Meanwhile Evelyn’s given rather a lot of herself to Mr Cox. ‘You’ve already give e a lock of your hair’ Cox reminds Evelyn ‘But this hair is different’ she hints with delicious intent. Sill on Mr Cox vanishing Evelyn pines and will have nothing to do with rich Mr Mitchell or his red coat. ‘I want Cox’ she ripostes. No arguing with that.

Lees is delightful as the lustful frustrated young woman, her sister/brother Sydney is nicely gawky Chris Knight, a smaller role, appealingly funny when explaining why it’s so hard to be a girl. Smith’s OTT Mrs Phelps has a tricky job doing an Alison Steadman with her permanent attack of the vapours, and is vocally on full volume throughout. Parody of a parodic character is never easy though a touch more shade in voice at least might ground it.

Smith though has the hardest part, required to overreact throughout. Gates manages a tour-de-farce of voices, including Andrews’ northern one, and the more RP Cox and Mitchell as well as the weary Mr Phelps. He plays up the role-changes by adopting that new practice of letting the audience see he’s changing roles. All this and directing too.

The end of the play is a kind of quick-change farce of three male characters. I’m not quite sure how this play wants to end. We’ve had the conclusion of Some Like It Hot but not at the end. We’re cheated of poor Evelyn. We want Cox too. In the best sense this reminds one of Morecombe and Wise’s longer sketches.

None of these plays is exactly theatrical but two could make the transition to TV easily. The third, more sheerly theatrical tips to burlesque without embracing it and the balance seems right. It’s just that it ends with a Noises Off moment and doesn’t truly resolve.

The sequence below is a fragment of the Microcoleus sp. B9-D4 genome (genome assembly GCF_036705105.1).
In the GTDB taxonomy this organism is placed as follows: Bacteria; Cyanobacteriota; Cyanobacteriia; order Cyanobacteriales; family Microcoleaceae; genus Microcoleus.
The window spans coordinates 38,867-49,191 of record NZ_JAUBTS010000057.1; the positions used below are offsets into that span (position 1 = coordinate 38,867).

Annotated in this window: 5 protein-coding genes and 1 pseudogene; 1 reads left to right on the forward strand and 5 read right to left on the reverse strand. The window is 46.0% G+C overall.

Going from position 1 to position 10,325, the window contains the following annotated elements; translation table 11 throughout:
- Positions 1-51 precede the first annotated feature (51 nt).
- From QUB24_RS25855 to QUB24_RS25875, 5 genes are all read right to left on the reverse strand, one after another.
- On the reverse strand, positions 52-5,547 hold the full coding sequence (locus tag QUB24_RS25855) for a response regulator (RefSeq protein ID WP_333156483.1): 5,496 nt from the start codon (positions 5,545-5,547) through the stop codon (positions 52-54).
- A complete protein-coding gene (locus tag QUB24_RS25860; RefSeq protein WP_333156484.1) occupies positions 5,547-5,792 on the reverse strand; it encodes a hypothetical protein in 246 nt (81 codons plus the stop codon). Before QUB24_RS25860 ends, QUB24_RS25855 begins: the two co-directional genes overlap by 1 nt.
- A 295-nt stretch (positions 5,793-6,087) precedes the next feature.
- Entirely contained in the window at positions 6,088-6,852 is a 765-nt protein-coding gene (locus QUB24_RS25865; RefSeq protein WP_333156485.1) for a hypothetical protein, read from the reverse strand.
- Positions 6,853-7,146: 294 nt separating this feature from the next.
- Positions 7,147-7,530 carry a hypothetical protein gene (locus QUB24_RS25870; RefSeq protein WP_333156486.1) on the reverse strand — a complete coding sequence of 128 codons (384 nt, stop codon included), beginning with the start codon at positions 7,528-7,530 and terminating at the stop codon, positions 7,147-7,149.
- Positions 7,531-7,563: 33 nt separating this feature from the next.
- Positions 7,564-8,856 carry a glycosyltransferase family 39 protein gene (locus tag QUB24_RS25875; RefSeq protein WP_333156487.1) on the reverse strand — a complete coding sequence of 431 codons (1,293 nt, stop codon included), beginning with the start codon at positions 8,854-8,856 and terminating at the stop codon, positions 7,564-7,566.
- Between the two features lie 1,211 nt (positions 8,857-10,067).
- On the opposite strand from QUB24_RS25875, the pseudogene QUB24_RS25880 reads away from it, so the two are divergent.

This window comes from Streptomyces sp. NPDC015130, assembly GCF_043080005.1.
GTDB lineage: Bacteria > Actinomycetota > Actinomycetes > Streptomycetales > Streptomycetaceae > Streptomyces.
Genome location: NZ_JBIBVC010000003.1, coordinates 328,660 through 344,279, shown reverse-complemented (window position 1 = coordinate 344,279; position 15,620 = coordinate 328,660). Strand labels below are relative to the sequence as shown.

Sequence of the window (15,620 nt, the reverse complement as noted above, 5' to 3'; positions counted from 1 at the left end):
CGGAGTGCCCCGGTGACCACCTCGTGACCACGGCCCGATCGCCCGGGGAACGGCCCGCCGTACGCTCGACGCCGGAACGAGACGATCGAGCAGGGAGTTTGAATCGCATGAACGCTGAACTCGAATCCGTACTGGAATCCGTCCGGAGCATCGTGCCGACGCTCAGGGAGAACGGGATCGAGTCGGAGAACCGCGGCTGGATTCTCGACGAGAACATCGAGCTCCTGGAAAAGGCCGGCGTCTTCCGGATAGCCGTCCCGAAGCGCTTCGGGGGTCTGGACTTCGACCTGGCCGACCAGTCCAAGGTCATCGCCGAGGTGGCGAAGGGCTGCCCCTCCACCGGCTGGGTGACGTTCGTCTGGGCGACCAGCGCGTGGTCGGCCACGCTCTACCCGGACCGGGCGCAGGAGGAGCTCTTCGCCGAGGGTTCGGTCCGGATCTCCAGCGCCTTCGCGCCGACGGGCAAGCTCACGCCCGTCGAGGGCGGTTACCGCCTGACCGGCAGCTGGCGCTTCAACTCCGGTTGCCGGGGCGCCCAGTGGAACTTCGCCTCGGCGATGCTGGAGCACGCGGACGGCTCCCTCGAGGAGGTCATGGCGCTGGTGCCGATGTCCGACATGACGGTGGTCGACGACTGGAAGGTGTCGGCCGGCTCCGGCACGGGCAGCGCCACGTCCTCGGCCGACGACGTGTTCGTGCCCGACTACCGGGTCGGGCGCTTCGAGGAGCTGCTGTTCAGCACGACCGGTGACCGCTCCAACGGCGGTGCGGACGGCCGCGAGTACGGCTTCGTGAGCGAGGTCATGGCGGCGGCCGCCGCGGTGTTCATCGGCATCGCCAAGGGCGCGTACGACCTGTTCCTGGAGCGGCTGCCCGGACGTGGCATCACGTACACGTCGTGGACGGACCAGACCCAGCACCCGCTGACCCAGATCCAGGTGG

Austen herself got there first with Love and Freindship, a misspelt little masterpiece of adolescent high jinks written at 15 with illegitimate children and heroes coming in absurdly on cue; and crusty grandfathers shooting heroines dead. It’s as if Austen parodied herself before she found what she was parodying. A dramatization of that, One Fatal Swoon by Carole Bremson and Mary Nelson, played at several venues including the Jermyn Street Theatre throughout 1994-95.

These are all assured pieces, with writing consistently stronger and more developed than previously. That’s partly because of the span but in all cases the truth of the dialogue holds, and it’s fluent, authentic of its time, and rarely exceeds its brief. Hope is genuinely affecting, Agency alert and tricksy, with Match and Matrimony linguistically brilliant and mostly pure theatre.

That last play makes more demands of itself and is a superb parody, memorable, pithy and too good to leave on a downbeat. Worth 110 minutes of any July evening.

Published